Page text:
from The American Heritage® Dictionary of the English Language, 4th Edition
- n. The fluid in the space between the membranous and bony labyrinths of the inner ear.
from Wiktionary, Creative Commons Attribution/Share-Alike License
- n. An extracellular fluid found in the scala tympani and scala vestibuli of the cochlea.
from the GNU version of the Collaborative International Dictionary of English
- n. The fluid which surrounds the membranous labyrinth of the internal ear, and separates it from the walls of the chambers in which the labyrinth lies.
from The Century Dictionary and Cyclopedia
- n. The clear fluid contained within the osseous labyrinth of the ear, surrounding the membranous labyrinth: distinguished from endolymph. Also called liquor Cotunnii.
from WordNet 3.0 Copyright 2006 by Princeton University. All rights reserved.
- n. the bodily fluid that fills the space between the bony labyrinth and the membranous labyrinth of the inner ear
Between the bony walls of the passages and the membranous bag inside is a thin, clear fluid, the _perilymph_.
When, therefore, the perilymph is shaken it communicates the impulse to the fluid (endolymph) contained in the inner membranous bag.
Every time the stirrup bone is pushed in and drawn out of the oval window, the watery fluid (the perilymph) in the vestibule and inner ear is set in motion more or less violently, according to the intensity of the sound.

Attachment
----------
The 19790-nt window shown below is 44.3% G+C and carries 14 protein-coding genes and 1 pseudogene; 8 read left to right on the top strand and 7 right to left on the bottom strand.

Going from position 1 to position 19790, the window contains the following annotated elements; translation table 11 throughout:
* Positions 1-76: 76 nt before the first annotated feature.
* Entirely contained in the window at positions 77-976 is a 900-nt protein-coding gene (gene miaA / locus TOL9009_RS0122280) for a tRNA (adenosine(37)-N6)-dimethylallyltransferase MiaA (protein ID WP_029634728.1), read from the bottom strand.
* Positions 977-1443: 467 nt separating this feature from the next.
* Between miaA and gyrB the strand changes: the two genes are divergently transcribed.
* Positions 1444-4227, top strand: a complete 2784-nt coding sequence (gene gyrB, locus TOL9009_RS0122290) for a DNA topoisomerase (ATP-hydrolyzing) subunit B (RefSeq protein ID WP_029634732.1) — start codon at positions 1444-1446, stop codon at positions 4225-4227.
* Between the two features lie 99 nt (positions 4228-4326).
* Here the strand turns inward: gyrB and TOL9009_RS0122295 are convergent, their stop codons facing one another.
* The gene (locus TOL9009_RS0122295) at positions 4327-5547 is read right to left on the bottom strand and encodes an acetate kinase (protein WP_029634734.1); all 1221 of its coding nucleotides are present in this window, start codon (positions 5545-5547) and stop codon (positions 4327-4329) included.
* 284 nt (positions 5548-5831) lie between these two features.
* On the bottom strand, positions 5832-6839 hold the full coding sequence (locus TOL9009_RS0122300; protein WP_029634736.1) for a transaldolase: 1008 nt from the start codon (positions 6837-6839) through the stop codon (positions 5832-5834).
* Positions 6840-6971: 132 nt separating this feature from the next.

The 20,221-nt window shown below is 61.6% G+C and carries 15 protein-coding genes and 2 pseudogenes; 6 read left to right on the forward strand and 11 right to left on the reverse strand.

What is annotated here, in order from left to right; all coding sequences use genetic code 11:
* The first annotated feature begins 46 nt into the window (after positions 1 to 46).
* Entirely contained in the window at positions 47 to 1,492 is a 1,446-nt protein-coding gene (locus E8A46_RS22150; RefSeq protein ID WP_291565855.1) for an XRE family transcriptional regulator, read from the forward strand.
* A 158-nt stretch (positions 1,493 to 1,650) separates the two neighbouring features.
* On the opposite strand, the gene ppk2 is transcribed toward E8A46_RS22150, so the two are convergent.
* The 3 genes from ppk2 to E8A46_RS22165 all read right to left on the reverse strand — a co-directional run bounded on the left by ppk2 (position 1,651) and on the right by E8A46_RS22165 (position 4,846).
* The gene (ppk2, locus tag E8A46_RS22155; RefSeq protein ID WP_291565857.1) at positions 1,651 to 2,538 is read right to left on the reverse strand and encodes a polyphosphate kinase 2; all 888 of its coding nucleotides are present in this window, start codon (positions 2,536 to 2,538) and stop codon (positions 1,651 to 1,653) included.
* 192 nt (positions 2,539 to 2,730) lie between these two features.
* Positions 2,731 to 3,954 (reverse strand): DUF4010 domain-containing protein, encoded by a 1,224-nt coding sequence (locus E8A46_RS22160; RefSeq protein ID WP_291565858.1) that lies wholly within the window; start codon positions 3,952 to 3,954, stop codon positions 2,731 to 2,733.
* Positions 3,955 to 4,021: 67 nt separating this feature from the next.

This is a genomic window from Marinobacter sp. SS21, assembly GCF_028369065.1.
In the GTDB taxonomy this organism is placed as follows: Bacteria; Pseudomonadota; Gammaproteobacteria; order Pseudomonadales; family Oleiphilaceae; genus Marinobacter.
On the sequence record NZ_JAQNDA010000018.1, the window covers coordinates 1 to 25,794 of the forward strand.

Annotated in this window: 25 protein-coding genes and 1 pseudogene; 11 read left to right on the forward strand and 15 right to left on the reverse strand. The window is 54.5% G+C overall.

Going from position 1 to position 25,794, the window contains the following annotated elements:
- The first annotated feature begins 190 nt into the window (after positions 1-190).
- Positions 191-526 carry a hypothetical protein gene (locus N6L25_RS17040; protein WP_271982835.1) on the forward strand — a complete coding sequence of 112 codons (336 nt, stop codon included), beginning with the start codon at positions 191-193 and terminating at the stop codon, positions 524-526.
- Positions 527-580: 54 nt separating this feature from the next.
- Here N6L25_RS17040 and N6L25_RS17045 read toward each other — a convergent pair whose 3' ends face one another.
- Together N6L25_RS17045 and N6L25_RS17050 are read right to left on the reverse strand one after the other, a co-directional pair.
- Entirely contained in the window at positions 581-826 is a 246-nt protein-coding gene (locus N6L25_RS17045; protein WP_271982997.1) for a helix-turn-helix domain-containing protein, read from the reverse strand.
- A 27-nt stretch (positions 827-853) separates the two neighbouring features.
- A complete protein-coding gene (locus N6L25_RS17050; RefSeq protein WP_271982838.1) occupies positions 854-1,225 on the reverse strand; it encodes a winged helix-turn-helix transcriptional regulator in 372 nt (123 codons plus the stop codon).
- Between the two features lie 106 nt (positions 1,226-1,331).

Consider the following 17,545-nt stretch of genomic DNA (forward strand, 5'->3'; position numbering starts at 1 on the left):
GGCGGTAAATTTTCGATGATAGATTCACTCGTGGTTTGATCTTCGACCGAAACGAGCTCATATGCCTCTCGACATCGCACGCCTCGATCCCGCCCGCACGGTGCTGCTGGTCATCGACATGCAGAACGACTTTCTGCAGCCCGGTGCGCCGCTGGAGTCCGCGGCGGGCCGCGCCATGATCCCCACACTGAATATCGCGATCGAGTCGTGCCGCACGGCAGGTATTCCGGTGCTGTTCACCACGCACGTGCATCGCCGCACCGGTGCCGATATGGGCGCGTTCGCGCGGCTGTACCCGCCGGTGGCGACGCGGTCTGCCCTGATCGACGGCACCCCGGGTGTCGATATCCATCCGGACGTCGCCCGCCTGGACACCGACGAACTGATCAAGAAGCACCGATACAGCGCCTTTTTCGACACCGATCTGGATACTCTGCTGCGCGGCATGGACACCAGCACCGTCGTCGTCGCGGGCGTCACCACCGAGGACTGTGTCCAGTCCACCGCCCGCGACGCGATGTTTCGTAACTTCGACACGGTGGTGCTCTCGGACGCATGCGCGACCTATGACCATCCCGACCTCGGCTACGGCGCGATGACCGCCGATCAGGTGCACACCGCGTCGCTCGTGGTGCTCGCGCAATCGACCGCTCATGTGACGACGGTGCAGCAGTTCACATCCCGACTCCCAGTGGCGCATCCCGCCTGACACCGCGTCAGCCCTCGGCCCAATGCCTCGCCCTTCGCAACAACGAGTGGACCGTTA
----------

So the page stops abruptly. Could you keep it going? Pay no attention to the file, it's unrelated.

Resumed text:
The outer portion is surrounded by a membrane which serves as periosteum to the bone and, at the same time, holds the liquid belonging to this part, called the perilymph.
These are cavities hollowed out of the substance of the bone, and lined by periosteum; they contain a clear fluid, the perilymph, in which the membranous labyrinth is situated.
The osseous labyrinth is lined by an exceedingly thin fibro-serous membrane; its attached surface is rough and fibrous, and closely adherent to the bone; its free surface is smooth and pale, covered with a layer of epithelium, and secretes a thin, limpid fluid, the perilymph.
The membranous labyrinth is lodged within the bony cavities just described, and has the same general form as these; it is, however, considerably smaller, and is partly separated from the bony walls by a quantity of fluid, the perilymph.
If, as has been supposed by some physiologists, the stria vasculosa is really the source of the endolymph, this state of affairs must have a marked influence on the functions of the auditory apparatus and the static apparatus, for pressure differences between the endolymph and the perilymph spaces must be present.
The whole of the labyrinth is membranous, and contains a fluid, the endolymph; between the membranous wall of the labyrinth and the enclosing bone is a space containing the perilymph.
If the vibrations of the perilymph have originated from a sound with a high enough pitch, it will cause a vibration in the basilar and vestibular membrane in the scala vestibuli.